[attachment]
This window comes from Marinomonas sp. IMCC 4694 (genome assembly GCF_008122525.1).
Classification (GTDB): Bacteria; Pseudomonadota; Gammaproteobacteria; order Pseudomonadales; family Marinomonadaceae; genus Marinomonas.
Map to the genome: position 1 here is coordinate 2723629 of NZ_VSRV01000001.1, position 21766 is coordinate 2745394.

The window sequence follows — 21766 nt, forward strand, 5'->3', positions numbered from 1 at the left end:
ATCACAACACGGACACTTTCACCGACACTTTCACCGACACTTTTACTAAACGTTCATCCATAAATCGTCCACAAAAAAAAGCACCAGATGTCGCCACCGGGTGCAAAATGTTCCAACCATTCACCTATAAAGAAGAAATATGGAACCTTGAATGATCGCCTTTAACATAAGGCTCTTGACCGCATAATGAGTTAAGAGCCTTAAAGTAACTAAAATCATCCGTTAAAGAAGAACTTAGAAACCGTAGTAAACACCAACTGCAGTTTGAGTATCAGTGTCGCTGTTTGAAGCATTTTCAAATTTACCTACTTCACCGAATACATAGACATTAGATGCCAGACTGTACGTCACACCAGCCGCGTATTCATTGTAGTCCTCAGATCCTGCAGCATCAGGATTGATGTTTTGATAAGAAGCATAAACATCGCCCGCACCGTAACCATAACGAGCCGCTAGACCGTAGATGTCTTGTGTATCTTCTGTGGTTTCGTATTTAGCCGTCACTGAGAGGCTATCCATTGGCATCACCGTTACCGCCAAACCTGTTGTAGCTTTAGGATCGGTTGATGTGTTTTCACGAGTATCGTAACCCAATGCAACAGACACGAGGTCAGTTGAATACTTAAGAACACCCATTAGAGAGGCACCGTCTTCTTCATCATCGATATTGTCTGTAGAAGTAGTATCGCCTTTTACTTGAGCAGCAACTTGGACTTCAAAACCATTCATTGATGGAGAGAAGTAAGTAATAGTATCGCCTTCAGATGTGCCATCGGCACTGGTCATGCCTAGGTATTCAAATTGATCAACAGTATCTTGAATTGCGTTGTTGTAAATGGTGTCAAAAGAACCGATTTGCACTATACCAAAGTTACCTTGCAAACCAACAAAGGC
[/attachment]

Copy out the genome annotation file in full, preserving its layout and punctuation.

This window comes from Marinomonas sp. IMCC 4694 (genome assembly GCF_008122525.1).
Classification (GTDB): Bacteria; Pseudomonadota; Gammaproteobacteria; order Pseudomonadales; family Marinomonadaceae; genus Marinomonas.
Map to the genome: position 1 here is coordinate 2723629 of NZ_VSRV01000001.1, position 21766 is coordinate 2745394.

The window sequence follows — 21766 nt, forward strand, 5'->3', positions numbered from 1 at the left end:
ATCACAACACGGACACTTTCACCGACACTTTCACCGACACTTTTACTAAACGTTCATCCATAAATCGTCCACAAAAAAAAGCACCAGATGTCGCCACCGGGTGCAAAATGTTCCAACCATTCACCTATAAAGAAGAAATATGGAACCTTGAATGATCGCCTTTAACATAAGGCTCTTGACCGCATAATGAGTTAAGAGCCTTAAAGTAACTAAAATCATCCGTTAAAGAAGAACTTAGAAACCGTAGTAAACACCAACTGCAGTTTGAGTATCAGTGTCGCTGTTTGAAGCATTTTCAAATTTACCTACTTCACCGAATACATAGACATTAGATGCCAGACTGTACGTCACACCAGCCGCGTATTCATTGTAGTCCTCAGATCCTGCAGCATCAGGATTGATGTTTTGATAAGAAGCATAAACATCGCCCGCACCGTAACCATAACGAGCCGCTAGACCGTAGATGTCTTGTGTATCTTCTGTGGTTTCGTATTTAGCCGTCACTGAGAGGCTATCCATTGGCATCACCGTTACCGCCAAACCTGTTGTAGCTTTAGGATCGGTTGATGTGTTTTCACGAGTATCGTAACCCAATGCAACAGACACGAGGTCAGTTGAATACTTAAGAACACCCATTAGAGAGGCACCGTCTTCTTCATCATCGATATTGTCTGTAGAAGTAGTATCGCCTTTTACTTGAGCAGCAACTTGGACTTCAAAACCATTCATTGATGGAGAGAAGTAAGTAATAGTATCGCCTTCAGATGTGCCATCGGCACTGGTCATGCCTAGGTATTCAAATTGATCAACAGTATCTTGAATTGCGTTGTTGTAAATGGTGTCAAAAGAACCGATTTGCACTATACCAAAGTTACCTTGCAAACCAACAAAGGC